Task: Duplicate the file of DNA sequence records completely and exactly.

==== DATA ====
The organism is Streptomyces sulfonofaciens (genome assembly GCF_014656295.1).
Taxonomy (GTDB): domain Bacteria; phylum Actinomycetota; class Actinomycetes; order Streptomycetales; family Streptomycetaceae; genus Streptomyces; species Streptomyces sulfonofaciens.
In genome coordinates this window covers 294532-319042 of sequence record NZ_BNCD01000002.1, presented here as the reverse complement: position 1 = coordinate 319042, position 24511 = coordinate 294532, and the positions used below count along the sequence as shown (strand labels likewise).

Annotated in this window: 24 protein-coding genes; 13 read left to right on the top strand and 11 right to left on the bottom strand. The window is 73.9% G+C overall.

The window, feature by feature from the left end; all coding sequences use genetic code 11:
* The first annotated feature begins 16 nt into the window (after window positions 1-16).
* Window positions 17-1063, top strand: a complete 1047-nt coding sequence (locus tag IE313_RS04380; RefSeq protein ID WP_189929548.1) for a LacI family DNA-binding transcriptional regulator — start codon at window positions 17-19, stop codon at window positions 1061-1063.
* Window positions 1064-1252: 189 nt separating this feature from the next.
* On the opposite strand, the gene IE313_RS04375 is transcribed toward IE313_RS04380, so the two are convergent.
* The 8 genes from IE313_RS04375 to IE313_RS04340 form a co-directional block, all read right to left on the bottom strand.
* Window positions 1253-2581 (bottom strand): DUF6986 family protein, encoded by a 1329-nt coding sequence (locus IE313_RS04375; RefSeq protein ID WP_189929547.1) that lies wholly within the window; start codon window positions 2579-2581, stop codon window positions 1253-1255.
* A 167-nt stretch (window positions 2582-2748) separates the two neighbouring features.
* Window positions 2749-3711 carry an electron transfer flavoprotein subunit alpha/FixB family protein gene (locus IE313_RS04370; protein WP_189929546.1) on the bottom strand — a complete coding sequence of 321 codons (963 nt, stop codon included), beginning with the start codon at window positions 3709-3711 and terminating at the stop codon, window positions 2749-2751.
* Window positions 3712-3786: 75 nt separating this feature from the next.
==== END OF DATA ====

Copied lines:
The organism is Streptomyces sulfonofaciens (genome assembly GCF_014656295.1).
Taxonomy (GTDB): domain Bacteria; phylum Actinomycetota; class Actinomycetes; order Streptomycetales; family Streptomycetaceae; genus Streptomyces; species Streptomyces sulfonofaciens.
In genome coordinates this window covers 294532-319042 of sequence record NZ_BNCD01000002.1, presented here as the reverse complement: position 1 = coordinate 319042, position 24511 = coordinate 294532, and the positions used below count along the sequence as shown (strand labels likewise).

Annotated in this window: 24 protein-coding genes; 13 read left to right on the top strand and 11 right to left on the bottom strand. The window is 73.9% G+C overall.

The window, feature by feature from the left end; all coding sequences use genetic code 11:
* The first annotated feature begins 16 nt into the window (after window positions 1-16).
* Window positions 17-1063, top strand: a complete 1047-nt coding sequence (locus tag IE313_RS04380; RefSeq protein ID WP_189929548.1) for a LacI family DNA-binding transcriptional regulator — start codon at window positions 17-19, stop codon at window positions 1061-1063.
* Window positions 1064-1252: 189 nt separating this feature from the next.
* On the opposite strand, the gene IE313_RS04375 is transcribed toward IE313_RS04380, so the two are convergent.
* The 8 genes from IE313_RS04375 to IE313_RS04340 form a co-directional block, all read right to left on the bottom strand.
* Window positions 1253-2581 (bottom strand): DUF6986 family protein, encoded by a 1329-nt coding sequence (locus IE313_RS04375; RefSeq protein ID WP_189929547.1) that lies wholly within the window; start codon window positions 2579-2581, stop codon window positions 1253-1255.
* A 167-nt stretch (window positions 2582-2748) separates the two neighbouring features.
* Window positions 2749-3711 carry an electron transfer flavoprotein subunit alpha/FixB family protein gene (locus IE313_RS04370; protein WP_189929546.1) on the bottom strand — a complete coding sequence of 321 codons (963 nt, stop codon included), beginning with the start codon at window positions 3709-3711 and terminating at the stop codon, window positions 2749-2751.
* Window positions 3712-3786: 75 nt separating this feature from the next.